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A man, seeking to lose some of his excess weight, visited the local doctor.

John: How can I lose twelve pounds of ugly fat?

Doctor: Of course! Cut your head off.

A man speaks frantically into the phone, “My wife is pregnant, and her contractions are only two minutes apart!”

“Is this her first child?” the doctor queries.

“No, you idiot!” the man shouts. “This is her *husband*!”

St. Peter and Satan were having an argument one day about baseball. Satan proposed a game to be played on neutral grounds between a select team from the heavenly host and his own hand-picked boys.

“Very well,” said the gatekeeper of Heaven. “But you realize, I hope, that we’ve got all the good players and the best coaches.”

“I know, and that’s all right,” Satan answered unperturbed. “We’ve got all the umpires.”

Casual Fridays:

Week 1 – Memo No. 1

Effective this week, the company is adopting Fridays as Casual Day. Employees are free to dress in the casual attire of their choice.

Week 3 – Memo No. 2

Spandex and leather micro-miniskirts are not appropriate attire for Casual Day. Neither are string ties, rodeo belt buckles or moccasins.

Week 6 – Memo No. 3

Casual Day refers to dress only, not attitude. When planning Friday’s wardrobe, remember image is a key to our success.

Week 8 – Memo No. 4

A seminar on how to dress for Casual Day will be held at 4 p.m. Friday in the cafeteria. A fashion show will follow. Attendance is mandatory.

Week 9 – Memo No. 5

As an outgrowth of Friday’s seminar, a 14-member Casual Day Task Force has been appointed to prepare guidelines for proper casual-day dress.

Week 14 – Memo No. 6

The Casual Day Task Force has now completed a 30-page manual entitled “Relaxing Dress Without Relaxing Company Standards.” A copy has been distributed to every employee. Please review the chapter “You Are What You Wear” and consult the “home casual” versus “business casual” checklist before leaving for work each Friday. If you have doubts about the appropriateness of an item of clothing, contact your CDTF representative before 7 a.m. on Friday.

Week 18 – Memo No. 7

Our Employee Assistant Plan (EAP) has now been expanded to provide support for psychological counseling for employees who may be having difficulty adjusting to Casual Day.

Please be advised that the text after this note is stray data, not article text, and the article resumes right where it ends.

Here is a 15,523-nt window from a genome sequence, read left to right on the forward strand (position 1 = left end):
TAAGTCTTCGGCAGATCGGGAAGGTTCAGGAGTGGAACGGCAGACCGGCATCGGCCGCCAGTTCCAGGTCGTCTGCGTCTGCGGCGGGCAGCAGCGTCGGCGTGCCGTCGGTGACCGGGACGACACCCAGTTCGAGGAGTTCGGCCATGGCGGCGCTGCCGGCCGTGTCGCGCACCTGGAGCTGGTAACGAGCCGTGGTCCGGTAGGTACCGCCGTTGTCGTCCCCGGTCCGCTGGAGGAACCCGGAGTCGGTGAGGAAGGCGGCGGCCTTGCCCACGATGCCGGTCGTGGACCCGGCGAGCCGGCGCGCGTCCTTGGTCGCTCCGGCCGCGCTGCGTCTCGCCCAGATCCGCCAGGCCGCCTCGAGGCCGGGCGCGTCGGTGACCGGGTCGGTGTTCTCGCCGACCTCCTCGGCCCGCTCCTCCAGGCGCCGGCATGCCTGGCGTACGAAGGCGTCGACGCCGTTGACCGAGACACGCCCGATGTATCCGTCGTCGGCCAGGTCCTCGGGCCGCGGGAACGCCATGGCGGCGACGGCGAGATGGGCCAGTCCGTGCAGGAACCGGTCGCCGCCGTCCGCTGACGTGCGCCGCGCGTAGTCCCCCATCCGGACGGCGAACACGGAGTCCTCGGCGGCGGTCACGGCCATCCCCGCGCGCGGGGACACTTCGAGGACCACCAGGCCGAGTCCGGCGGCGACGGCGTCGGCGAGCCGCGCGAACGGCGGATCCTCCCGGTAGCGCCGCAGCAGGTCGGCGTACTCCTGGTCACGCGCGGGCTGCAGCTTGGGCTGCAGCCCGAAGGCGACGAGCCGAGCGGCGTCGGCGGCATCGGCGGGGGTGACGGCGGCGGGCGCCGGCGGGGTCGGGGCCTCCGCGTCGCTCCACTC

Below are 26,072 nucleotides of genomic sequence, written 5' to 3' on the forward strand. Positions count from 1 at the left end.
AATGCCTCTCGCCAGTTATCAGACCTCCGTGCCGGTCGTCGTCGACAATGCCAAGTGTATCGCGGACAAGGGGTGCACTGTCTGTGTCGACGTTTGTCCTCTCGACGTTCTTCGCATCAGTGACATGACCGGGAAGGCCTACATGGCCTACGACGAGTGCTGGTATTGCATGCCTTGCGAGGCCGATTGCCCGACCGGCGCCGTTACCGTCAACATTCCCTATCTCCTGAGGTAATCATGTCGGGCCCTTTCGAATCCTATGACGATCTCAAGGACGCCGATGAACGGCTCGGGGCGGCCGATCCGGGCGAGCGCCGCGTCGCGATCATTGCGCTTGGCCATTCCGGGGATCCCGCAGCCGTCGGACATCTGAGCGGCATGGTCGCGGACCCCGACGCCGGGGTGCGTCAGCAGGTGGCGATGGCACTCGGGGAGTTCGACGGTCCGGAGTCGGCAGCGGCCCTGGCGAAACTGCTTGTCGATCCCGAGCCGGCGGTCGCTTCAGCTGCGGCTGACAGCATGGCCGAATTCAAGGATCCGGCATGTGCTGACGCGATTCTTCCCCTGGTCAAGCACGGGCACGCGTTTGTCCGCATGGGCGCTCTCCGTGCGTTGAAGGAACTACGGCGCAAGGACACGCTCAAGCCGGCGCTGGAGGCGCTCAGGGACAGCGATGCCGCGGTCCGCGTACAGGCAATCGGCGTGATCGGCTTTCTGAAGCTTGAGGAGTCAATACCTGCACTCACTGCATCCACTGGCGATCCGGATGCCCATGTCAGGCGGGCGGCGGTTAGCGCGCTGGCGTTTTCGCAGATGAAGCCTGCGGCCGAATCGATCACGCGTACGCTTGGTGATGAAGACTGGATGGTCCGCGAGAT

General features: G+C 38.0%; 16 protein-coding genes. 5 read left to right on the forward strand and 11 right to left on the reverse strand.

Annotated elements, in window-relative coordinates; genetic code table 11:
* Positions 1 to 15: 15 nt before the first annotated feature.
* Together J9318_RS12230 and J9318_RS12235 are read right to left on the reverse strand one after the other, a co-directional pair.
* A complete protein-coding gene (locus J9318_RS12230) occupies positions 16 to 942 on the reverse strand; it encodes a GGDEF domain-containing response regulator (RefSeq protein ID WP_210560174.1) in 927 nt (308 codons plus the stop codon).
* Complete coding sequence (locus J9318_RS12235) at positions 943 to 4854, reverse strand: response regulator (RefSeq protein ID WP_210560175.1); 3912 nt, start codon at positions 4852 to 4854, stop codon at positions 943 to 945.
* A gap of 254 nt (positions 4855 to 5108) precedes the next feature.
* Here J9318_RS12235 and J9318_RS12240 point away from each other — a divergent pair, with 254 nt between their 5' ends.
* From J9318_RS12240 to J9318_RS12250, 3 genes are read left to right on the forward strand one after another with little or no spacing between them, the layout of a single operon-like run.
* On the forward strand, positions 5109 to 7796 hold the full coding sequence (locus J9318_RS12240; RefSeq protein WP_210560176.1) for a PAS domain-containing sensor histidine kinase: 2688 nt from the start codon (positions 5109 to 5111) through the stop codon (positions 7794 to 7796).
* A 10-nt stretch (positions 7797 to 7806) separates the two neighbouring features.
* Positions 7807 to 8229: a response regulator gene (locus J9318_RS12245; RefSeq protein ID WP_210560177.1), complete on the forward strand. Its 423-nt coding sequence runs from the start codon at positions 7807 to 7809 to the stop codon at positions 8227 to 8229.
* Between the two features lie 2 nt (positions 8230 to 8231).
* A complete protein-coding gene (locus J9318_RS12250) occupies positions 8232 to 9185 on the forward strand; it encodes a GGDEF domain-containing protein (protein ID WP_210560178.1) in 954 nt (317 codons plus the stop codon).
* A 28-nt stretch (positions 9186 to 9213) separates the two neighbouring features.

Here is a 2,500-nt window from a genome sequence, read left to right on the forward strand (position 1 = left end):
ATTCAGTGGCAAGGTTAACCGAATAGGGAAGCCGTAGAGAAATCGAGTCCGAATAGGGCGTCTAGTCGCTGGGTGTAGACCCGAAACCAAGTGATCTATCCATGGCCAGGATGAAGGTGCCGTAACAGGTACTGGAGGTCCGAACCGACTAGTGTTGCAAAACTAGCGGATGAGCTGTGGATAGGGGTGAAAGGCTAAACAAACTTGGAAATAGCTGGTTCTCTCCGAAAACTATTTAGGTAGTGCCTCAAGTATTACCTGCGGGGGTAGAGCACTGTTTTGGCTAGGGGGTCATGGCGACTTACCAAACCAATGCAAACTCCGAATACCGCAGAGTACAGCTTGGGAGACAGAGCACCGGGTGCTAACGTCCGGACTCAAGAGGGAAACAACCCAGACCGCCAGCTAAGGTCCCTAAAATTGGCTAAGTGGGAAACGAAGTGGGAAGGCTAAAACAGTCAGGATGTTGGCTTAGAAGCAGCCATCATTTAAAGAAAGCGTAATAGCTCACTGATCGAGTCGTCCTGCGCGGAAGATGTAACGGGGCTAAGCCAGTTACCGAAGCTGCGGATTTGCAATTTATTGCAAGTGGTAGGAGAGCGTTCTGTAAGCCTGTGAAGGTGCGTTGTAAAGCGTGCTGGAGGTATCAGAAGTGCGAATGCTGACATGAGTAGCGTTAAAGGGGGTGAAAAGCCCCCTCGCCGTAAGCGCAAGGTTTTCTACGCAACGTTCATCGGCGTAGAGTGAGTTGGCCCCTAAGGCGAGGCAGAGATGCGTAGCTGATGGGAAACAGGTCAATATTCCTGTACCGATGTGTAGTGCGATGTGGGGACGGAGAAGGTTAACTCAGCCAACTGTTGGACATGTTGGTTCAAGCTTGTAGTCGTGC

Week 20 – Memo No. 8

Due to budget cuts in the HR Department we are no longer able to effectively support or manage Casual Day. Casual Day will be discontinued, effective immediately.

The following is a true story, and this situation supposedly occurred in a real courtroom.

At a trial, an attorney was putting witnesses through an exacting cross-examination, and was taking great delight into forcing witnesses to admit that they did not remember every single detail of an automobile accident. While the lawyer knew that no witness has a perfect memory, he had honed a skill in exploiting minor inconsistencies and lapses of memory in order to challenge the credibility of honest witnesses. After a series of scathing cross-examinations, he was looking forward to his examination of yet another witness.

“Did you actually see the accident?” he asked.

The witness responded with a polite, “Yes, sir.”

“How far away were you when the accident happened?”

“I was Thirty-four feet, seven and three quarters inches away from the point of collision.”

“Thirty-four feet, seven and three quarter inches?” the lawyer asked, sarcastically, “Do you expect us to believe that your memory is so good, and your sense of distance is so precise, that months after the accident you can come into court and give that type of detail?”

The witness was unphased. “Sir, I had a hunch that some obnoxious, know-it-all lawyer would ask me the distance, and would try to make it seem like I was lying if I could not give an exact answer. So I got a tape measure, and measured out the exact distance



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